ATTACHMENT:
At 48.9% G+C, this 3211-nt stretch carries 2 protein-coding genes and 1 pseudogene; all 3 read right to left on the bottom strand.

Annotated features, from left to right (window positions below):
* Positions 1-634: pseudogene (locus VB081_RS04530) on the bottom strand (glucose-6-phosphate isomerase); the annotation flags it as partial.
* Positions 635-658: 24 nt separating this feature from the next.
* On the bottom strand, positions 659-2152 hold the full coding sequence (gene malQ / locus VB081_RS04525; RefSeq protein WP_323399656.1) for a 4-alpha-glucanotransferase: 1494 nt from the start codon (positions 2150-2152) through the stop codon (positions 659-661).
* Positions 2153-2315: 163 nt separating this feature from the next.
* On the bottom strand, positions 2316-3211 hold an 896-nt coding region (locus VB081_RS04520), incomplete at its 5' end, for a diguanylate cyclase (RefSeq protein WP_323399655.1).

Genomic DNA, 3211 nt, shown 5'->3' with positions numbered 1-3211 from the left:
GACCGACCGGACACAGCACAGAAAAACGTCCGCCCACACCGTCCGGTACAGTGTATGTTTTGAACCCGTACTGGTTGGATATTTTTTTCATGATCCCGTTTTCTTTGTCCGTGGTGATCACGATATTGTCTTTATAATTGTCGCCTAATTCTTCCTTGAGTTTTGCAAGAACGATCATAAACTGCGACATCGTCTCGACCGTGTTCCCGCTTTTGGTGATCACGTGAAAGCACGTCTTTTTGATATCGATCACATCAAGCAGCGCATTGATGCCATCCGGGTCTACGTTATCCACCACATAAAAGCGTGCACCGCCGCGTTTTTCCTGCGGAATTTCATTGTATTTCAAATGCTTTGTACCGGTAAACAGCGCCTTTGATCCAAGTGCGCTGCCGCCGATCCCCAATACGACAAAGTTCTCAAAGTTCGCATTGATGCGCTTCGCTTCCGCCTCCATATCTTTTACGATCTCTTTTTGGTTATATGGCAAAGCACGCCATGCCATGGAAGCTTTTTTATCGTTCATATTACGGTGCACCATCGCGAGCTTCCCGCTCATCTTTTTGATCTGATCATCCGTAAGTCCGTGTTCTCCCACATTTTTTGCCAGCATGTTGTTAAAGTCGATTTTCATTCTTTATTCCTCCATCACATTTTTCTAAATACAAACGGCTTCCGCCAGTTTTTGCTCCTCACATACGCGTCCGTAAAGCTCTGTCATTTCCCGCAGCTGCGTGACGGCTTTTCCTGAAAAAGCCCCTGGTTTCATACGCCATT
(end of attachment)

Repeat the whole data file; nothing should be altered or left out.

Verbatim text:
At 48.9% G+C, this 3211-nt stretch carries 2 protein-coding genes and 1 pseudogene; all 3 read right to left on the bottom strand.

Annotated features, from left to right (window positions below):
* Positions 1-634: pseudogene (locus VB081_RS04530) on the bottom strand (glucose-6-phosphate isomerase); the annotation flags it as partial.
* Positions 635-658: 24 nt separating this feature from the next.
* On the bottom strand, positions 659-2152 hold the full coding sequence (gene malQ / locus VB081_RS04525; RefSeq protein WP_323399656.1) for a 4-alpha-glucanotransferase: 1494 nt from the start codon (positions 2150-2152) through the stop codon (positions 659-661).
* Positions 2153-2315: 163 nt separating this feature from the next.
* On the bottom strand, positions 2316-3211 hold an 896-nt coding region (locus VB081_RS04520), incomplete at its 5' end, for a diguanylate cyclase (RefSeq protein WP_323399655.1).

Genomic DNA, 3211 nt, shown 5'->3' with positions numbered 1-3211 from the left:
GACCGACCGGACACAGCACAGAAAAACGTCCGCCCACACCGTCCGGTACAGTGTATGTTTTGAACCCGTACTGGTTGGATATTTTTTTCATGATCCCGTTTTCTTTGTCCGTGGTGATCACGATATTGTCTTTATAATTGTCGCCTAATTCTTCCTTGAGTTTTGCAAGAACGATCATAAACTGCGACATCGTCTCGACCGTGTTCCCGCTTTTGGTGATCACGTGAAAGCACGTCTTTTTGATATCGATCACATCAAGCAGCGCATTGATGCCATCCGGGTCTACGTTATCCACCACATAAAAGCGTGCACCGCCGCGTTTTTCCTGCGGAATTTCATTGTATTTCAAATGCTTTGTACCGGTAAACAGCGCCTTTGATCCAAGTGCGCTGCCGCCGATCCCCAATACGACAAAGTTCTCAAAGTTCGCATTGATGCGCTTCGCTTCCGCCTCCATATCTTTTACGATCTCTTTTTGGTTATATGGCAAAGCACGCCATGCCATGGAAGCTTTTTTATCGTTCATATTACGGTGCACCATCGCGAGCTTCCCGCTCATCTTTTTGATCTGATCATCCGTAAGTCCGTGTTCTCCCACATTTTTTGCCAGCATGTTGTTAAAGTCGATTTTCATTCTTTATTCCTCCATCACATTTTTCTAAATACAAACGGCTTCCGCCAGTTTTTGCTCCTCACATACGCGTCCGTAAAGCTCTGTCATTTCCCGCAGCTGCGTGACGGCTTTTCCTGAAAAAGCCCCTGGTTTCATACGCCATT